The Carman study confirms some previous long-term studies which found indications of toxicity of some commonly used GM crops fed to animals and the non-academic perception by many farmers and veterinarians that these crops were intoxicating their animals.
Judy Carman et al., A long-term toxicology study on pigs fed a combined genetically modified (GM) soy and GM maize diet. Organic Systems 2013. Freely available → LINK (alternative link). [ISSN 1177-4258]
The first link was not available at the time of writing this because of exceeded bandwidth, a clear sign of the massive interest that this study has triggered. In fact the Internet is already full of Biotech-financed defamatory articles, which range in content from such ingenuous remarks as "when pigs fly!" to "hogwash!". At least it is quite funny to watch how mercenary pens feel the need to be creative to fill in the void caused by their otherwise depressive job of systematic lying.
But there are also more seriously concerned articles all around, in fact, once we overcome the first page or two of the search engine's hits, most are concerns and worries about the GMO caused foodpocalypse.
Focusing on the substance of the study, Carman and colleagues first review the scarce literature on the effects of GM-foods on animals, finding that often those studies are too short-term, not considering mid and long term toxicity. Also many of these Biotech-friendly studies, typically financed by the very same GMO companies that produce the crops, used non-mammals (birds, fish), food types not eaten by humans like fermented green fodder (silage) or only measured animal productivity and not health as such.
A few studies however are more throughout. For example Séralini 2011, reviewing past 90-days feeding studies, finding evidence of liver and kidney damage caused by GM-crops, concluding that 90 days was not enough to evaluate the toxicity of these novel bioengineered foodstuff.
Poulter 2012, a two-year length study on NK603 herbicide-tolerant corn, found evidence of higher death rates, more tumors and liver and kidney pathologies being caused by the crop.
Carman et al. therefore aimed to do a long term study of 22.7 weeks in animals whose physiology is similar to humans: pigs. This is almost unprecedented in GMO studies.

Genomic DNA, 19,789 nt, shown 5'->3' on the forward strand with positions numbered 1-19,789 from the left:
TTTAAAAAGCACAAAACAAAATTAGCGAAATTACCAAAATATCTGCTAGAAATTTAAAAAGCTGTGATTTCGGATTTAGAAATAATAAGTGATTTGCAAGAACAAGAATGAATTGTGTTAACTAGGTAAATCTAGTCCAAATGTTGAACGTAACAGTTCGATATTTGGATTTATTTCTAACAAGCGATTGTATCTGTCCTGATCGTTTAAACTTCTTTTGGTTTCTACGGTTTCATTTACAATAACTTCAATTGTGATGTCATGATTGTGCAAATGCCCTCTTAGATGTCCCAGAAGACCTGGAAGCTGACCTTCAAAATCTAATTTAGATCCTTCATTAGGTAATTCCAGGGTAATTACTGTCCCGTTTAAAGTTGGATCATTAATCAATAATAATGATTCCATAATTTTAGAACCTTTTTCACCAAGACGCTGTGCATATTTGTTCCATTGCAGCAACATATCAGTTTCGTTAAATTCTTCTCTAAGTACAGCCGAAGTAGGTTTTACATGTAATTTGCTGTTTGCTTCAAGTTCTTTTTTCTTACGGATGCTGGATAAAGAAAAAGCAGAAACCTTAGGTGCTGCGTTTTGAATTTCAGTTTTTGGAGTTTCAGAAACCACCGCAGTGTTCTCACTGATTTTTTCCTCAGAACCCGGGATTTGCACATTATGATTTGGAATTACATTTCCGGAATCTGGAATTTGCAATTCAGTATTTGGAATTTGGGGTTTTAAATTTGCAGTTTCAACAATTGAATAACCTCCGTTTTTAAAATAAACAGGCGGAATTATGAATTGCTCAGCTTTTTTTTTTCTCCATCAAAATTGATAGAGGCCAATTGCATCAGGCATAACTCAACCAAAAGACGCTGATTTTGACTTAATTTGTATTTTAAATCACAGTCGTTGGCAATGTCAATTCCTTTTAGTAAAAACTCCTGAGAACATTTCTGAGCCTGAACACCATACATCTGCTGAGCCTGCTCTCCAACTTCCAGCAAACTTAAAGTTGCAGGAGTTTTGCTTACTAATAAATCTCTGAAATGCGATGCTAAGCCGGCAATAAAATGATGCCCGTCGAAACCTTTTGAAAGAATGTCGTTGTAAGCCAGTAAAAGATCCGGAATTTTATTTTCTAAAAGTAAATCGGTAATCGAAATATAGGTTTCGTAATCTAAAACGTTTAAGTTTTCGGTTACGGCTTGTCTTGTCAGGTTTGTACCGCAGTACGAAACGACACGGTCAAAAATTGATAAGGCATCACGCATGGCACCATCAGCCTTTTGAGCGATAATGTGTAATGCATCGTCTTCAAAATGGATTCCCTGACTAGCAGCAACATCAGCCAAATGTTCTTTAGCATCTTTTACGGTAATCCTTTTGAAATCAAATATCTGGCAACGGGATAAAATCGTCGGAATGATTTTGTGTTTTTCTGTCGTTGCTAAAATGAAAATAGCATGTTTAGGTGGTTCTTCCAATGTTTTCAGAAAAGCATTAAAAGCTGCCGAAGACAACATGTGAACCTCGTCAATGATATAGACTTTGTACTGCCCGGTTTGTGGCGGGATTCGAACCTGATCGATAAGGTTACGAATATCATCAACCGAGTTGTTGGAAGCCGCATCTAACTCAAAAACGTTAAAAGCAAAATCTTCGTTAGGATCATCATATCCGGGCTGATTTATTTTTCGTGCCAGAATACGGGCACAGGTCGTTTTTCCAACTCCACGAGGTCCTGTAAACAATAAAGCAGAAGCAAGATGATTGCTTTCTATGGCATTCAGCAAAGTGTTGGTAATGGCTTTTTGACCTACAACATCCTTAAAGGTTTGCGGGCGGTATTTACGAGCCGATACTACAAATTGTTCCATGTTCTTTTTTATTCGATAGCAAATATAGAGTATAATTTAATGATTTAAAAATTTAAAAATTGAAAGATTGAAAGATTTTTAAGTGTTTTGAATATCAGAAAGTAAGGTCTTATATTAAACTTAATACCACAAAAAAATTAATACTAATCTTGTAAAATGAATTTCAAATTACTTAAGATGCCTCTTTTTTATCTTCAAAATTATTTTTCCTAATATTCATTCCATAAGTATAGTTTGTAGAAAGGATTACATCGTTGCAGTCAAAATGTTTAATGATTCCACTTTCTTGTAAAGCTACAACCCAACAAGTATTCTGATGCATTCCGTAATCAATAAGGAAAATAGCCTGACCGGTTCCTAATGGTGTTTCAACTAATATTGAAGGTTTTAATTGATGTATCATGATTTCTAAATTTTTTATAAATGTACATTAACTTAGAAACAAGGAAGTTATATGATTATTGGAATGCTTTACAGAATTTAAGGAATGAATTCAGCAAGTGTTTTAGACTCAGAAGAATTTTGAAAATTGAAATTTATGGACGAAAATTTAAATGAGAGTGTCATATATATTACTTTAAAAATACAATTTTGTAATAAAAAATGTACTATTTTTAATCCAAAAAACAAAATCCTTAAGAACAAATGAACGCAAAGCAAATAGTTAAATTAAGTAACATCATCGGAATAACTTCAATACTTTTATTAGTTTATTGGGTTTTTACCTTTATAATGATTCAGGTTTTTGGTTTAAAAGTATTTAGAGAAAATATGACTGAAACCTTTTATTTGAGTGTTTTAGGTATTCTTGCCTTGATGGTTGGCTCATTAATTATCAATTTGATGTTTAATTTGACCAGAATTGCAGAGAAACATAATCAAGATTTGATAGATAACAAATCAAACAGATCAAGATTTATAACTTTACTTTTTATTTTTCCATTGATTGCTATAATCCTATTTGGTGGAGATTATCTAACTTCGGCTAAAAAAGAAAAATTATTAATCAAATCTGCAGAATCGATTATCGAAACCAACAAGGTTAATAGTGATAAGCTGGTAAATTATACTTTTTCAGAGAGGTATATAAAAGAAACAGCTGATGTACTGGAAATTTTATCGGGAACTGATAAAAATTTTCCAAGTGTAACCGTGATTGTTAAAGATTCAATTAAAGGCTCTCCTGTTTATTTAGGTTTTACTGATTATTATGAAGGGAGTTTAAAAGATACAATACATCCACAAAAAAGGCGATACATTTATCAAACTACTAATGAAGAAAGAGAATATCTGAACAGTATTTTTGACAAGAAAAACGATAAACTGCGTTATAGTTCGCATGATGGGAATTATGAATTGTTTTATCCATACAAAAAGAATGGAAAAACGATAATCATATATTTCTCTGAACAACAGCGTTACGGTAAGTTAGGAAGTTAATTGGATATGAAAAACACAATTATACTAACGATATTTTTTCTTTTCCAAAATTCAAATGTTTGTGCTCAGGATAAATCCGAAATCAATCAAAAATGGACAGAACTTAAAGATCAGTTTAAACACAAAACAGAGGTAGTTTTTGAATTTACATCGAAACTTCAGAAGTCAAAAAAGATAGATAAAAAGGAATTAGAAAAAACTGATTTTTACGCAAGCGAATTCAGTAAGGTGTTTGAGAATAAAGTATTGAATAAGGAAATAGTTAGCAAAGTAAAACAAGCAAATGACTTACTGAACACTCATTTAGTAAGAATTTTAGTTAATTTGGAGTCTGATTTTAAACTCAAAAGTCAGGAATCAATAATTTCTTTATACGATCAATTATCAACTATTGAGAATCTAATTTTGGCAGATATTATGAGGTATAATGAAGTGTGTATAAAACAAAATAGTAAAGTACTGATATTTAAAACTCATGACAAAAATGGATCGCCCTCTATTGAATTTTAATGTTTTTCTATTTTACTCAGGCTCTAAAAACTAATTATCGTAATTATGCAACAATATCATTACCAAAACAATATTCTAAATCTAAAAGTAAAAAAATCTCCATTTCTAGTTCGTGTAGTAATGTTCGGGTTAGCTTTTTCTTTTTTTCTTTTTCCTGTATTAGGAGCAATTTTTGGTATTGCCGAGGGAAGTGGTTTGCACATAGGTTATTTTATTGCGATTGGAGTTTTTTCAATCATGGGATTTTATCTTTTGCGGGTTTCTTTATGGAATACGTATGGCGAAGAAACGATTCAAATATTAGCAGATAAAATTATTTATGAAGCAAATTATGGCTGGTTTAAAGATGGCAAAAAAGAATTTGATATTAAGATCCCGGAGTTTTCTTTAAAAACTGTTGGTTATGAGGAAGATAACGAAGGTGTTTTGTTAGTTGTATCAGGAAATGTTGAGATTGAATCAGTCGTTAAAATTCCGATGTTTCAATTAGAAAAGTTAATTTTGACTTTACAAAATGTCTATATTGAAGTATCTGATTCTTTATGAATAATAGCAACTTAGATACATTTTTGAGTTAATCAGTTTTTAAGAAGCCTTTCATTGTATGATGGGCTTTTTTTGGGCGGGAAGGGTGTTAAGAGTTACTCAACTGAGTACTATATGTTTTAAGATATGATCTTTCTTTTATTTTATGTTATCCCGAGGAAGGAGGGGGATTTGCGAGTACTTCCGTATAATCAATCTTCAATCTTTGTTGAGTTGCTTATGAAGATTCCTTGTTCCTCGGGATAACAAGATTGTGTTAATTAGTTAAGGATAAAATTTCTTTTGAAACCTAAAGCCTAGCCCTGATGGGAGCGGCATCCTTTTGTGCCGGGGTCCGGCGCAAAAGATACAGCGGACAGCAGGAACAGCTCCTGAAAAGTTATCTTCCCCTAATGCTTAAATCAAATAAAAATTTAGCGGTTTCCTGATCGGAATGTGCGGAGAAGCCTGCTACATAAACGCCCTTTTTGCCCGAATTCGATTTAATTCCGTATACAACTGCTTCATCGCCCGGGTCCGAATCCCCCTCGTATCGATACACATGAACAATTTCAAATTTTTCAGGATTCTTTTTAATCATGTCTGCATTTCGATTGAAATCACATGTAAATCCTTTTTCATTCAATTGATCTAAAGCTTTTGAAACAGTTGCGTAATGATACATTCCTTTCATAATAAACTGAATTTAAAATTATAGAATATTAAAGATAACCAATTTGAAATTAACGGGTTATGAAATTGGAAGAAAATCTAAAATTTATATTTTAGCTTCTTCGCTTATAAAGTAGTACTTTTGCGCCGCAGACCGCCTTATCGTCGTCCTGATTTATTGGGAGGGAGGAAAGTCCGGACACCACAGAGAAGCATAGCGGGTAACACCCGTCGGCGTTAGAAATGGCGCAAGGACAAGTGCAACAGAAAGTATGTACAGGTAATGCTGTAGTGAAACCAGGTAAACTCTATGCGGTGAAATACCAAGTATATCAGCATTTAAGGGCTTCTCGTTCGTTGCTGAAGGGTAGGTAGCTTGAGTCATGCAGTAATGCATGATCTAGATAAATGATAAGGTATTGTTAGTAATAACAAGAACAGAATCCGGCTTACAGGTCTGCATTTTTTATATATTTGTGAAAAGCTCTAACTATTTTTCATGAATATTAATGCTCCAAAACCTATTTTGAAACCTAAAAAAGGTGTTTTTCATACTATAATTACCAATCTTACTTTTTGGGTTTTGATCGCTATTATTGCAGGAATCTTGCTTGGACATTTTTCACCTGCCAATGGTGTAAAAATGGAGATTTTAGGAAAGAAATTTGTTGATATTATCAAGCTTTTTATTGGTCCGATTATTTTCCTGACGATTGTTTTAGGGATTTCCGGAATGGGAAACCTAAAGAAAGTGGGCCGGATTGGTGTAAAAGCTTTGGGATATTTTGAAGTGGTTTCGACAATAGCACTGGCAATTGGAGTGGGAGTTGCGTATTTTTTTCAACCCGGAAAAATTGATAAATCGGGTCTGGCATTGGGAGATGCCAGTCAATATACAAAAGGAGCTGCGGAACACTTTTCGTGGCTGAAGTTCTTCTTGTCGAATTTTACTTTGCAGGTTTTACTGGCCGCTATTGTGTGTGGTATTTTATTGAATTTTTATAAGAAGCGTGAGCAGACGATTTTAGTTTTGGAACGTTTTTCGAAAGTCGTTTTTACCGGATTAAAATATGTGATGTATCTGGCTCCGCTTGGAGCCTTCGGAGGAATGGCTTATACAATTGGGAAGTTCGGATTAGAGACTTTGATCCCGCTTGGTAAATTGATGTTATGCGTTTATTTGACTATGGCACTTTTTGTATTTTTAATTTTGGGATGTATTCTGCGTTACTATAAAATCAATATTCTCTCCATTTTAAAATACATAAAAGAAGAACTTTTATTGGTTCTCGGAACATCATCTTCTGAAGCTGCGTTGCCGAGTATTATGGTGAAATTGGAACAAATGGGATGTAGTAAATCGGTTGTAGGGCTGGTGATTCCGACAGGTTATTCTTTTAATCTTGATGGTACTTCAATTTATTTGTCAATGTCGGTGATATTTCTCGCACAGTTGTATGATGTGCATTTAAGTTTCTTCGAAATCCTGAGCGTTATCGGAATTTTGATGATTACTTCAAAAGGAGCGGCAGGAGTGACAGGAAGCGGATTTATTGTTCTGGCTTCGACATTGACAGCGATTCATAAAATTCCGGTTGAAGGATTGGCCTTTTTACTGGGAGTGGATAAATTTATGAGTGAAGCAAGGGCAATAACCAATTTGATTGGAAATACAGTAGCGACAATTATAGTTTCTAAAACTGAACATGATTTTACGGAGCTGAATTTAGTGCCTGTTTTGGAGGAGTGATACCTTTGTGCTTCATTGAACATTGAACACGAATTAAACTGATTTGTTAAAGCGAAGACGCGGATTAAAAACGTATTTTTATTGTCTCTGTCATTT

They used 168 pigs randomly divided in two groups of 84 each. One was fed GM-modified corn and soy, as is usually done in US farms (specifically the very common Ht soy, and Ht and Bt corn) within a mixed diet, as is usually done in farms. The control group was fed the same kind of diet but with non-GM soy and corn instead.
Upon slaughter, a methodical autopsy found no differences in organ illnesses between both groups with two exceptions: stomach and uterus. GM-fed pigs had stomach inflammation much more commonly than the control group and also quite often more dilated uteruses:
... the median uterus weight of GM-fed pigs, as a proportion of body weight, was 25% higher than that of non-GM-fed pigs, which was statistically significant (p=0.025).
For non-GM-fed pigs, stomach inflammation was concentrated in the mild and moderate range, whereas GM-fed pigs showed much more severe inflammation (p=0.004). GM-fed pigs showed severe stomach inflammation at a rate of 2.6 times that of non-GM-fed pigs (95% confidence interval = 1.29-5.21) (Table 3). This occurred in both male (p=0.041) and female (p=0.034) pigs (Table 4). We found severe stomach inflammation in 22.2% of male pigs fed the GM diet and in 41.7% of female pigs fed the GM diet (compared to 5.6% and 18.9%, respectively, in pigs fed the non-GM diet (Table 4).
Maybe the most striking result of this study is that GM-crops do cause severe stomach inflammation in pigs at rates of 32% vs. 12% with a very high statistical significance: p=0.004!
Therefore if you have stomach problems, you are probably better off not eating any GMOs, something difficult, as they are not labeled as such for human consumption because of the lobby's pressure.